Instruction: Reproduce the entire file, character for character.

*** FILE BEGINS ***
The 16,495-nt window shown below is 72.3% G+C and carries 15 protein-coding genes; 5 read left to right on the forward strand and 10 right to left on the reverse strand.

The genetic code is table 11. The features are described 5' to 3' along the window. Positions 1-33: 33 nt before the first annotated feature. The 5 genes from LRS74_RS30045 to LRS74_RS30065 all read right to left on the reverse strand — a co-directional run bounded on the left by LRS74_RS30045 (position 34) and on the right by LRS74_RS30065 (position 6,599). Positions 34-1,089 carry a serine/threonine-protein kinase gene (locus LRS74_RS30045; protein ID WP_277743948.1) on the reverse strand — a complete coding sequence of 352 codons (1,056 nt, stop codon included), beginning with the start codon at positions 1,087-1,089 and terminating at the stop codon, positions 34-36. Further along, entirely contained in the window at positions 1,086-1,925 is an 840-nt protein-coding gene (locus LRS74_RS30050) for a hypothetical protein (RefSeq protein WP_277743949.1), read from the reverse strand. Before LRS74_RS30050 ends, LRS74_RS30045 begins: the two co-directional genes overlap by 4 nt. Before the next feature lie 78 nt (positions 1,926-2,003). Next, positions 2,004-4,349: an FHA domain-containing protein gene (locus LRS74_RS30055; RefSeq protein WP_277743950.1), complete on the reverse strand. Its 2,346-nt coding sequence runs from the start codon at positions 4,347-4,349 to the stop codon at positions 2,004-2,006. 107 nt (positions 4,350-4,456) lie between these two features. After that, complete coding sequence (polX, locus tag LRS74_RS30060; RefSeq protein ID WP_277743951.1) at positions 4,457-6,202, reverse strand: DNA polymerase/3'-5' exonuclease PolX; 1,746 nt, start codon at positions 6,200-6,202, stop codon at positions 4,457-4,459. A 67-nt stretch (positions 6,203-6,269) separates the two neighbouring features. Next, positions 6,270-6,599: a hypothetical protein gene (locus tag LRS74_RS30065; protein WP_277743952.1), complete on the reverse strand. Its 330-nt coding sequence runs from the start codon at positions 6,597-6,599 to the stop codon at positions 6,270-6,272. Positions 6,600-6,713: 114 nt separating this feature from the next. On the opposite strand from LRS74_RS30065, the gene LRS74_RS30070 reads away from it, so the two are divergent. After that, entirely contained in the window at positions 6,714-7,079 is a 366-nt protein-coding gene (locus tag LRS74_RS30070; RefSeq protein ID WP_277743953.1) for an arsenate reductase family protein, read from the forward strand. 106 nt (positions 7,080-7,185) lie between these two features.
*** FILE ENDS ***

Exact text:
The 16,495-nt window shown below is 72.3% G+C and carries 15 protein-coding genes; 5 read left to right on the forward strand and 10 right to left on the reverse strand.

The genetic code is table 11. The features are described 5' to 3' along the window. Positions 1-33: 33 nt before the first annotated feature. The 5 genes from LRS74_RS30045 to LRS74_RS30065 all read right to left on the reverse strand — a co-directional run bounded on the left by LRS74_RS30045 (position 34) and on the right by LRS74_RS30065 (position 6,599). Positions 34-1,089 carry a serine/threonine-protein kinase gene (locus LRS74_RS30045; protein ID WP_277743948.1) on the reverse strand — a complete coding sequence of 352 codons (1,056 nt, stop codon included), beginning with the start codon at positions 1,087-1,089 and terminating at the stop codon, positions 34-36. Further along, entirely contained in the window at positions 1,086-1,925 is an 840-nt protein-coding gene (locus LRS74_RS30050) for a hypothetical protein (RefSeq protein WP_277743949.1), read from the reverse strand. Before LRS74_RS30050 ends, LRS74_RS30045 begins: the two co-directional genes overlap by 4 nt. Before the next feature lie 78 nt (positions 1,926-2,003). Next, positions 2,004-4,349: an FHA domain-containing protein gene (locus LRS74_RS30055; RefSeq protein WP_277743950.1), complete on the reverse strand. Its 2,346-nt coding sequence runs from the start codon at positions 4,347-4,349 to the stop codon at positions 2,004-2,006. 107 nt (positions 4,350-4,456) lie between these two features. After that, complete coding sequence (polX, locus tag LRS74_RS30060; RefSeq protein ID WP_277743951.1) at positions 4,457-6,202, reverse strand: DNA polymerase/3'-5' exonuclease PolX; 1,746 nt, start codon at positions 6,200-6,202, stop codon at positions 4,457-4,459. A 67-nt stretch (positions 6,203-6,269) separates the two neighbouring features. Next, positions 6,270-6,599: a hypothetical protein gene (locus tag LRS74_RS30065; protein WP_277743952.1), complete on the reverse strand. Its 330-nt coding sequence runs from the start codon at positions 6,597-6,599 to the stop codon at positions 6,270-6,272. Positions 6,600-6,713: 114 nt separating this feature from the next. On the opposite strand from LRS74_RS30065, the gene LRS74_RS30070 reads away from it, so the two are divergent. After that, entirely contained in the window at positions 6,714-7,079 is a 366-nt protein-coding gene (locus tag LRS74_RS30070; RefSeq protein ID WP_277743953.1) for an arsenate reductase family protein, read from the forward strand. 106 nt (positions 7,080-7,185) lie between these two features.